Rate Analysis for Private Lender Section 32 Reg-Z Loans

Data courtesy Federal Reserve

Chart update 07/09/15

Month* 6-Month 1-Year 2-Year 3-Year 5-Year 7-Year
June 2015 0.09% 0.28% 0.69% 1.07% 1.68% 2.10%
On junior trust deed loans, a margin of 5 – 8% points is added to the Index Figure (Cost-of-Funds Rate) for the maturity date of a Treasury bill equal in length to the payoff date of the loan to set the Section 32 threshold for term limitations. With this in mind, if the percentage of the total loan amount represented by points and fees is greater than the applicable Federal Securities Rate plus ten percentage points, additional disclosures, limitations and prohibitions are triggered by Regulation Z (Reg-Z) Section 32. [For more information, see the first tuesday articles, Regulation Z Controlled Lending and Brokering Cal-32 High-Cost Loans. first tuesday students can also access first tuesday Form 223-1, Points and Fees Test, and first tuesday Form 223-1, Supplemental Truth-in-Lending Section 32 Disclosure, available on the Forms-on-CD 4.3 and Online Library. (Not a first tuesday student? Click here and enroll in any course for one-year’s access to all books and materials published by first tuesday.)]

14 Comments

  1. Donald Rubin said:

    Very useful and concise information. It really tells the story very well.

  2. Nick Burkey said:

    I’ll have to admit the information overload is a factor in understanding, however it is good to know that First Tuesday continues to track these indices. Each chart references a brief explanation of its meaning. With continued support like this, outside of the Lending Industry interpretations, I’m starting to catch-on. First Tuesday,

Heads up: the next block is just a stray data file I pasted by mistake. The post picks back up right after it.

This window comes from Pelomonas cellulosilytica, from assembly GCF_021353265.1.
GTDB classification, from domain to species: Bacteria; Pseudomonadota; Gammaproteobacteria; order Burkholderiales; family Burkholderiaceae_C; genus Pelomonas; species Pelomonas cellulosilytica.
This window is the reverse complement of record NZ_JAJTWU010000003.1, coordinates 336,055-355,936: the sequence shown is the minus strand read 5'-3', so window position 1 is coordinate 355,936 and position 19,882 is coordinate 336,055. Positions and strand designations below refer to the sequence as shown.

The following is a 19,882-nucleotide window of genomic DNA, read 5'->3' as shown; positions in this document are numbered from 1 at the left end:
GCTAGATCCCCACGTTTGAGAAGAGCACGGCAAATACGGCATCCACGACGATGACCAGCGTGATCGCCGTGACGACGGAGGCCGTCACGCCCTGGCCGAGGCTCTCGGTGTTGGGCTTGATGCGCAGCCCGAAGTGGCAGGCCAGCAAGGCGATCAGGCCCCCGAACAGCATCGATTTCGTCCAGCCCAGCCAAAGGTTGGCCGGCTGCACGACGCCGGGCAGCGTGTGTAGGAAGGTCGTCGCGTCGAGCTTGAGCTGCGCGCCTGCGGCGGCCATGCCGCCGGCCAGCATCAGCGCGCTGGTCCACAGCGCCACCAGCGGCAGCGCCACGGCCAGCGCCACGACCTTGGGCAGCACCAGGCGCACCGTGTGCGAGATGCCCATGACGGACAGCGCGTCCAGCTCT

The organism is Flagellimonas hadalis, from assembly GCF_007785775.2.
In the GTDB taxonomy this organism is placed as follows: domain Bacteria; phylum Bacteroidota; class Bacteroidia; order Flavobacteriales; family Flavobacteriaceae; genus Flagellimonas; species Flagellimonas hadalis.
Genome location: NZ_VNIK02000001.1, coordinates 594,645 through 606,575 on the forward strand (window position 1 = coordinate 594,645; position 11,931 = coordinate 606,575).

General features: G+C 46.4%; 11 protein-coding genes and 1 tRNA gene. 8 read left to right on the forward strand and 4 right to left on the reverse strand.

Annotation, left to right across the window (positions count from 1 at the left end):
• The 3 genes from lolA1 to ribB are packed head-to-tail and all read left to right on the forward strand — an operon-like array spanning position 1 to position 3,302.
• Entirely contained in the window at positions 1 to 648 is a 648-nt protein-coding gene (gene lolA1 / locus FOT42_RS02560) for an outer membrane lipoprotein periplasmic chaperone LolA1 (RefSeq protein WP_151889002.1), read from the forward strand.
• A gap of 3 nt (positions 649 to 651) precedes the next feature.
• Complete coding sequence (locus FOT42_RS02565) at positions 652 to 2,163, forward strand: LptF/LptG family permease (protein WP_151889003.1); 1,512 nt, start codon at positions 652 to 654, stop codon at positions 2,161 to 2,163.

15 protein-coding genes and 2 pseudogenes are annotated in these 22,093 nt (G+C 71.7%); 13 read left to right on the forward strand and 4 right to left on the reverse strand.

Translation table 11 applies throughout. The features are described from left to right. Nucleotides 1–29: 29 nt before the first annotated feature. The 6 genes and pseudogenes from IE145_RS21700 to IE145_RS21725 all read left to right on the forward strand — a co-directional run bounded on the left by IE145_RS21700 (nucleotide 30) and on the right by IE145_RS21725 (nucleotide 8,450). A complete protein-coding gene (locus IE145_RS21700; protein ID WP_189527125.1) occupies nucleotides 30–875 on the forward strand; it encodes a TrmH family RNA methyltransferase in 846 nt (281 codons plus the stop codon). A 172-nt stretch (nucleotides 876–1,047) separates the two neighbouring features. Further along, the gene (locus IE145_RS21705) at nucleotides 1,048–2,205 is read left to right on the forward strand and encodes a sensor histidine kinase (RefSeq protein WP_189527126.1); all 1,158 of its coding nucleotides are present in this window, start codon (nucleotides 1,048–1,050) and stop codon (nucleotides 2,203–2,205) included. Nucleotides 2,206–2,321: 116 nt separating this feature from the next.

you rock!

  3. BigIrr said:

    Excellent Set of GRAPHS 4 THE PUBLIC! 2 BAD THEY CAN’T UNDERSTAND IT UNLESS THEY HAVE A BUSINESS DEGREE LIKE ME!

  4. Carole Swanston said:

    Invest in property …while the rates are extremly low and our market prices in Ca.are half of the price as a home or piece of land 8-9 years ago. It may be years before we have a total recovery and the home price may not go up to where it was, butit is the best way to invest and cheaper to buy then to rent.

  5. ATHENA TUTORIAL ACADEMY said:

    How low can it go? The U.S. government–up to its ears in debt–is still able to borrow at unbelievably low rates (well under 2%) from foreign investors. That ability is currently based solely on the belief that American will always pay its debts and is a good investment risk.

    How about a little glimpse of macro-economics?

    Now could that perception ever change? If ever the foreign investors come to decide that America might not pay its debts, then we would see a sudden rise in interest rates that would boggle the mind, kicking off a massive inflation in consumer goods or plunging us into a deeper depression with deflation—take your pick.

    The U.S. government runs on borrowed money—borrowed from foreign investors.

    FACT: The massive U.S. debt as it currently stands, could NEVER be paid off. But if the dollar were devalued (as Roosevelt did in 1934) the debt might be paid off in cheaper dollars. This would be concomitant with a rise in the Chinese yuan.

    Here’s the catch: This would be done on the backs of the American people, as it would likely spur massive inflation and cause a spike in interest rates.

  6. ATHENA TUTORIAL ACADEMY said:

    With rates so low, and other investment vehicles so turbulent, it would make perfect sense to invest in housing for rental income at this time.

  7. gary broker said:

    You guys are great and I look to you for unadulterated truth.
    No fear of me straying with great articles like this.
    Next time I renew u can bet its with your program.

  8. Howard said:

    Really appreciate your continued current info on all types of market rates, sales, home prices, etc. Very useful for those of us working this business every single day.

  9. Jim said:

    Hi ,

    This is a very helpful analysis. Keep it up monthly for those that are serious about following ARMs.